Singer, songwriter and guitarist Jim Scott —seen at right accompanying his friend, the late Pete Seeger — hosts a singalong tribute to the late folk music master Saturday evening at the Unitarian Meeting House.
He counted among his friends and admirers a certain homegrown recording artist whose farmhouse Sessions helped spread the folk gospel chapter and verse to more than one new generation of fans. He was guest of honor at the annual music festival hosted by New Jersey Friends of Clearwater, the Red Bank-based nonprofit inspired by the man’s vanguard work on and around the Hudson River. And when Pete Seeger passed away earlier this year at the age of 94, he left this world not as the larger-than-life icon you’d expect him to have become, but as an extended family member and neighbor who touched the lives of millions.
Among those affected by the folk music master’s time on Earth was Jim Scott — a singer, songwriter, guitarist and collaborator who Seeger himself referred to as “some kind of magician.” A former member of the Paul Winter Consort (he co-wrote their “Missa Gaia/Earth Mass” and sang their anthem song “Common Ground”), and the editor of the anthology Earth and Spirit Songbook, the recording artist and educator comes to the Unitarian Universalist Congregation of Monmouth County in a special “songs and stories” tribute to Seeger that takes place this Saturday night at 7 pm.
French-born “Gypsy Jazz” guitarist Stephane Wrembel is the star of this week’s edition of Summer Jazz Cafe, Friday and Saturday at Two River Theater.
The comparisons to the legendary gypsy jazz guitarist Django Reinhardt are pretty well irresistible — after all, we’re dealing here with a European-born guitarist trained in the Gypsy campsite tradition around the French countryside. And then there’s the association with the City of Lights; a love affair that culminated in his recording of the theme for Woody Allen’s hit film Midnight in Paris.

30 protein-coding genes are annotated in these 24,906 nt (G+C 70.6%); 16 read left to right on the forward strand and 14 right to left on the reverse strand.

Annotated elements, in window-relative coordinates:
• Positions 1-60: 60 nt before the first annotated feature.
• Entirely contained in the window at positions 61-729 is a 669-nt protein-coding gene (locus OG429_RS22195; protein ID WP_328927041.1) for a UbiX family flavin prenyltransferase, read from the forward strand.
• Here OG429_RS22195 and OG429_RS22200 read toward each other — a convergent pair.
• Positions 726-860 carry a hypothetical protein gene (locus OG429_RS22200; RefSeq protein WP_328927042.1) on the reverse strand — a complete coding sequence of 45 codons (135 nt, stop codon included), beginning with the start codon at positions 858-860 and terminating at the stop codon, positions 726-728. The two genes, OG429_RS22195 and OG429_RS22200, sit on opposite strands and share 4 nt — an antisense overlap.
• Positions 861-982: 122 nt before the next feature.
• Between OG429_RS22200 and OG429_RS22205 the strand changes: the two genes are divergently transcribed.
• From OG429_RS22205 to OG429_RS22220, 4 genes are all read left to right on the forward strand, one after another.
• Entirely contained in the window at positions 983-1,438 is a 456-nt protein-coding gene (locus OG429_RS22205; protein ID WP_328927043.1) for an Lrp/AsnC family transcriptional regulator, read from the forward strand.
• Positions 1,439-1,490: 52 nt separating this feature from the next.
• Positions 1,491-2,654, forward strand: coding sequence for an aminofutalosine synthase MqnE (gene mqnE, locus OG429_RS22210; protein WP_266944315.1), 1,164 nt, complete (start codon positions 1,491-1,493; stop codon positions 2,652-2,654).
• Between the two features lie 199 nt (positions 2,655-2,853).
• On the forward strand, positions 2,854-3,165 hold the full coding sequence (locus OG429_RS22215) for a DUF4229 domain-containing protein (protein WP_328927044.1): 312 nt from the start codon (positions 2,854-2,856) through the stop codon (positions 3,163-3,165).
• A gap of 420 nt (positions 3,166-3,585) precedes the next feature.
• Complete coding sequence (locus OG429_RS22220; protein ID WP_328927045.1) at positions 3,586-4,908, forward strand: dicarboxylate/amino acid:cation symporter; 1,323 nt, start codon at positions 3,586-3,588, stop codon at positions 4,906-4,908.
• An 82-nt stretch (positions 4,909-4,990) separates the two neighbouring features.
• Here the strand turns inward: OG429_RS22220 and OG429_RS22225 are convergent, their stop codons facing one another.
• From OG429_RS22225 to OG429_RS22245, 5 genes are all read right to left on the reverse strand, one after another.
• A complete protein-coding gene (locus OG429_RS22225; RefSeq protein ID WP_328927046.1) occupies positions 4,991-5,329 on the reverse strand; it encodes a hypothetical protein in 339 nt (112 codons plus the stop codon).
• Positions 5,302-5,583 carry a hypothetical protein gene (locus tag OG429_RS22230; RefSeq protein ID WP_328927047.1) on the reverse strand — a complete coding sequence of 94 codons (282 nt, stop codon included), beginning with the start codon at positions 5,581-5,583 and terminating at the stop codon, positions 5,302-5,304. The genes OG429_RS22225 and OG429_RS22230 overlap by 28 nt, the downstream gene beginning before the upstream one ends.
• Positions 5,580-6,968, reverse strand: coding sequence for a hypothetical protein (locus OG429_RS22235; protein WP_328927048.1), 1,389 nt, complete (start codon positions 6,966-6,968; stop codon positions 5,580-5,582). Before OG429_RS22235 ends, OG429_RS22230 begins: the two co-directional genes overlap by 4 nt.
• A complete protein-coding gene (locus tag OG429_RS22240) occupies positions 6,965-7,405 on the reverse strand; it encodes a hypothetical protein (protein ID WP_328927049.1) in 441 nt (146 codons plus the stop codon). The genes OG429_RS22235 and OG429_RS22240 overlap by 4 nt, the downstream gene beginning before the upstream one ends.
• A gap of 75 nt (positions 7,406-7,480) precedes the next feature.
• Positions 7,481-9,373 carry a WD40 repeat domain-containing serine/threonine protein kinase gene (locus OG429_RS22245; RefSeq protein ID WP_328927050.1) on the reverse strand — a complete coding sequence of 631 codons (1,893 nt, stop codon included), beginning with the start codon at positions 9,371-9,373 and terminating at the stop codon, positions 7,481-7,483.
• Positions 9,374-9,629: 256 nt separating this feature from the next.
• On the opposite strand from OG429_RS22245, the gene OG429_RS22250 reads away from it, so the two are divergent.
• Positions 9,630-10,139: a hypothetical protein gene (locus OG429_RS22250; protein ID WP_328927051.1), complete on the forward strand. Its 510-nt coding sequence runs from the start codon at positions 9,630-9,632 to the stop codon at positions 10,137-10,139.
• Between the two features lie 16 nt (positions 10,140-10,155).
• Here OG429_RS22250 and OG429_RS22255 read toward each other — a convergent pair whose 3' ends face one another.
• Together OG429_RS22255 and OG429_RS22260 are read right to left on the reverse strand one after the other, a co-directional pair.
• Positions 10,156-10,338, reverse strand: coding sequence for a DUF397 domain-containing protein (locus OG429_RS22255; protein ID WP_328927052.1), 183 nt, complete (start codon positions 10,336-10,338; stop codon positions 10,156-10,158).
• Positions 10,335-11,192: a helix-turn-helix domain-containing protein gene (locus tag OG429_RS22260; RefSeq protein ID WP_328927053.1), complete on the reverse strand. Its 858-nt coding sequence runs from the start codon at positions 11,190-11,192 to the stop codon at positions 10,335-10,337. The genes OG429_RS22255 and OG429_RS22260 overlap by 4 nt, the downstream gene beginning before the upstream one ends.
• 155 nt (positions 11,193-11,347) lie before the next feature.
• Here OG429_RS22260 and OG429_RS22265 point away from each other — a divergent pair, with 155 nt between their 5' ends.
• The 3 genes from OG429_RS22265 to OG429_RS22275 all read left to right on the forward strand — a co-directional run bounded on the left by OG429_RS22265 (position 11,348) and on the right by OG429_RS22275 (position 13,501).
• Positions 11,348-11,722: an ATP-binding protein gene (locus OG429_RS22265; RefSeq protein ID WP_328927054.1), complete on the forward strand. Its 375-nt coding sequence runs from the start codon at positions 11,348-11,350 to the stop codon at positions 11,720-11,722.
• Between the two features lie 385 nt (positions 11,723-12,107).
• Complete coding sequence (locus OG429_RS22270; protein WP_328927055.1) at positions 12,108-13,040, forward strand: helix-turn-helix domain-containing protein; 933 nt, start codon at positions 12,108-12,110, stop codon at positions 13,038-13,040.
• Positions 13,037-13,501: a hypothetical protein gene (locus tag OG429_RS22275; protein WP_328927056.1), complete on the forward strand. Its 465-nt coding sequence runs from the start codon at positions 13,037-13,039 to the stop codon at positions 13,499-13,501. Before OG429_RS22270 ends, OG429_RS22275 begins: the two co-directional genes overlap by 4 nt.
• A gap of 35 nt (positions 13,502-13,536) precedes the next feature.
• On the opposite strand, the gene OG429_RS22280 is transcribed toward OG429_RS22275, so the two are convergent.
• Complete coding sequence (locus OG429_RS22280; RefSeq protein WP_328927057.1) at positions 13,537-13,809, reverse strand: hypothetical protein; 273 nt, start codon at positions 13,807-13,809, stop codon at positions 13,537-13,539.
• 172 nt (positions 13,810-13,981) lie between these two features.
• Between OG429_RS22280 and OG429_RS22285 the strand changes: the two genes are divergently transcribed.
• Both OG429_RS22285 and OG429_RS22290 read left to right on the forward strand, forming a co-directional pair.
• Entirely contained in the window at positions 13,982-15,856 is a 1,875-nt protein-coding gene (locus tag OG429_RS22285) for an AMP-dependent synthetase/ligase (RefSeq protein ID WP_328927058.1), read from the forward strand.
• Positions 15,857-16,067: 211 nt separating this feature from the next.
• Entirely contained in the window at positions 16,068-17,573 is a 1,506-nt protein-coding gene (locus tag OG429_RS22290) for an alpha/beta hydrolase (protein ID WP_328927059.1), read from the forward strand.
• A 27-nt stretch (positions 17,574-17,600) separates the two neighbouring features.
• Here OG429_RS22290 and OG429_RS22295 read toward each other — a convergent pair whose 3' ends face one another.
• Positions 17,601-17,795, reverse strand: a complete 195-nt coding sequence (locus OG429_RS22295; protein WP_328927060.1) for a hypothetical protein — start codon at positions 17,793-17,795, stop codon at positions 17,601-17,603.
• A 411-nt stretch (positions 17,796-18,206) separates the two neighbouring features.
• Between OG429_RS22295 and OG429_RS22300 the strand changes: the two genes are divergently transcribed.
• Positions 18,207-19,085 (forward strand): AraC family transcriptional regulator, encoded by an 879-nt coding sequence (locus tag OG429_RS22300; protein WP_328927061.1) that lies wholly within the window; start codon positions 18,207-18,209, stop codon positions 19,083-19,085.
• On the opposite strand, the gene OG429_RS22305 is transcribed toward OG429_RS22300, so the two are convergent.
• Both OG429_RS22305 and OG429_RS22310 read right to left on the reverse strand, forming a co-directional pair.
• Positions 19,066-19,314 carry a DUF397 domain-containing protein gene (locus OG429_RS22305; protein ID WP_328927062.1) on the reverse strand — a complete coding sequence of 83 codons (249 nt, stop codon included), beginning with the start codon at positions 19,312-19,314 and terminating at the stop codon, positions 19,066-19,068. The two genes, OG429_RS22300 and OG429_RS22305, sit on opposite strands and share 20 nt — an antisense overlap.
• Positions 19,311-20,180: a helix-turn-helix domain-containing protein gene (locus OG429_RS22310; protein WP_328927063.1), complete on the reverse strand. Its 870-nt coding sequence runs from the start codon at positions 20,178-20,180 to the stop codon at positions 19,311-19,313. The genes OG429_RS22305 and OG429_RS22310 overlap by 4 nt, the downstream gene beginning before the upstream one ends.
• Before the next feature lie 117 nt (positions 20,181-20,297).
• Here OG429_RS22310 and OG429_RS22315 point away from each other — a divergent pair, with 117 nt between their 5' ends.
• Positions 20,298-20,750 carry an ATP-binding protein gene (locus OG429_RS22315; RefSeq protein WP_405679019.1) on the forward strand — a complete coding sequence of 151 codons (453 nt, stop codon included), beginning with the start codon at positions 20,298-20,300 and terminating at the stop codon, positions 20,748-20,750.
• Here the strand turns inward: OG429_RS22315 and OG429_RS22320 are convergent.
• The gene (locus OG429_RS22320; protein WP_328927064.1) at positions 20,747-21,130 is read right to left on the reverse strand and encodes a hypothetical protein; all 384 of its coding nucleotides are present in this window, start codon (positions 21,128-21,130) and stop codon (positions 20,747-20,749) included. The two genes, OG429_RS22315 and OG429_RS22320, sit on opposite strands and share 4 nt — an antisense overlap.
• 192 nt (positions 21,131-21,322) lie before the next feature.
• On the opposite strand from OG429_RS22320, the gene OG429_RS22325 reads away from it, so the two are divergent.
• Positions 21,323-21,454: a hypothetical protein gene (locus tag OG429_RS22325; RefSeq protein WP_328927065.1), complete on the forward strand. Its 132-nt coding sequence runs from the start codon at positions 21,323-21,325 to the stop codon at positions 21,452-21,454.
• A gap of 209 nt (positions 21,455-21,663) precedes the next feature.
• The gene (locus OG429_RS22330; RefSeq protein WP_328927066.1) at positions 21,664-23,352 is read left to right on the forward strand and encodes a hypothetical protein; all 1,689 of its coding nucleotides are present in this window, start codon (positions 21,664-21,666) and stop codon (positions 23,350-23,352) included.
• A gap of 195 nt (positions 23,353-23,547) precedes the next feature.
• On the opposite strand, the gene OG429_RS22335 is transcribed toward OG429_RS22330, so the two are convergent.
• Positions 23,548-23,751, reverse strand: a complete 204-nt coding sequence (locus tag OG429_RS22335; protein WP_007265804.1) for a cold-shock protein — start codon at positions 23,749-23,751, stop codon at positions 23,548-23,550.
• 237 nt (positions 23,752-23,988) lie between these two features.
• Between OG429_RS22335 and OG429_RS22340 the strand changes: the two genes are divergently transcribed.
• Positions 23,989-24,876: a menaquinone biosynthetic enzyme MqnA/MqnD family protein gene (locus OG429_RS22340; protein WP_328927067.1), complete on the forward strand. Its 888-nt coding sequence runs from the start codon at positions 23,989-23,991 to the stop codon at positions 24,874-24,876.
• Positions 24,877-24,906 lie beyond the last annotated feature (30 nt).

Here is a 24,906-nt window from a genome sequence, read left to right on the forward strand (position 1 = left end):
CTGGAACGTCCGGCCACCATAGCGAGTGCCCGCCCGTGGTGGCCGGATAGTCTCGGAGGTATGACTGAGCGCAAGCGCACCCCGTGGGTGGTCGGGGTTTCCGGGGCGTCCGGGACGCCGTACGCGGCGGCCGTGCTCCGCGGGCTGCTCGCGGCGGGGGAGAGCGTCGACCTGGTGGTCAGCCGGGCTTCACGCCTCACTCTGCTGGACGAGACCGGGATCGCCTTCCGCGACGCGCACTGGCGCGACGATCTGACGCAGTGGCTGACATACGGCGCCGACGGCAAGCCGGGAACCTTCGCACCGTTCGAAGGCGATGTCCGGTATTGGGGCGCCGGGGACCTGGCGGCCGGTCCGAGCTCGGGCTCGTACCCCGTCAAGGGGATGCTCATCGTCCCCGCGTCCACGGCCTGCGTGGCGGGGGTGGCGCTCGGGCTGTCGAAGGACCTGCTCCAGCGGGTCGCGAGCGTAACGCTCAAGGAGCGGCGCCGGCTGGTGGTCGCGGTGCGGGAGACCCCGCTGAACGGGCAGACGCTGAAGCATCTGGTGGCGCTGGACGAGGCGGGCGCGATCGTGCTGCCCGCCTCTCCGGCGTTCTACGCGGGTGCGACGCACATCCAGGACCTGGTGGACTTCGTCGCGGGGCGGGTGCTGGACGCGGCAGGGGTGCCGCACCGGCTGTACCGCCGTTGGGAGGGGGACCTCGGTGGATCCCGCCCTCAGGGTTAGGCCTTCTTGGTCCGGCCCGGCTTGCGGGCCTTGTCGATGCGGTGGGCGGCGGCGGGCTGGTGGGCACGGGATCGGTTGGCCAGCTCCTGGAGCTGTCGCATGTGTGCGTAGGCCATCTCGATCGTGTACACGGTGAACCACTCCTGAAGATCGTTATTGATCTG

Ask Joe Muccioli, however, and the artistic director of Red Bank’s Jazz Arts Project will tell you that Stephane Wrembel possesses a style all his own; a self-described “Impressionism approach” that finds the Belgian-born (and Brooklyn-based) composer cooking with regional ingredients that range from flamenco fury to guitar-god classic rock. Gigging in support of the recent release Dreamers of Dreams, Wrembel comes to the “black box” space at Two River Theater for a two-night stand this Friday and Saturday, July 18 and 19 — the latest in the 2014 slate of Summer Jazz Cafe events.
Engineer Christine Ballard, above, discusses sampling for toxic substances at the former landfill site. One result of the tests: new warning signs, below. (Above photo by John T. Ward; photo below by Brian Donohue. Click to enlarge)
By JOHN T. WARD
Red Bank is on track with testing for toxic substances at its former landfill and incinerator, but the painstaking process is unlikely to yield new parkland within the next five years, the town’s engineer said Wednesday.
Meantime, one immediate upshot of tests at the 8.6-acre West Side site: new warnings about eating fish and crabs caught from the adjoining Swimming River.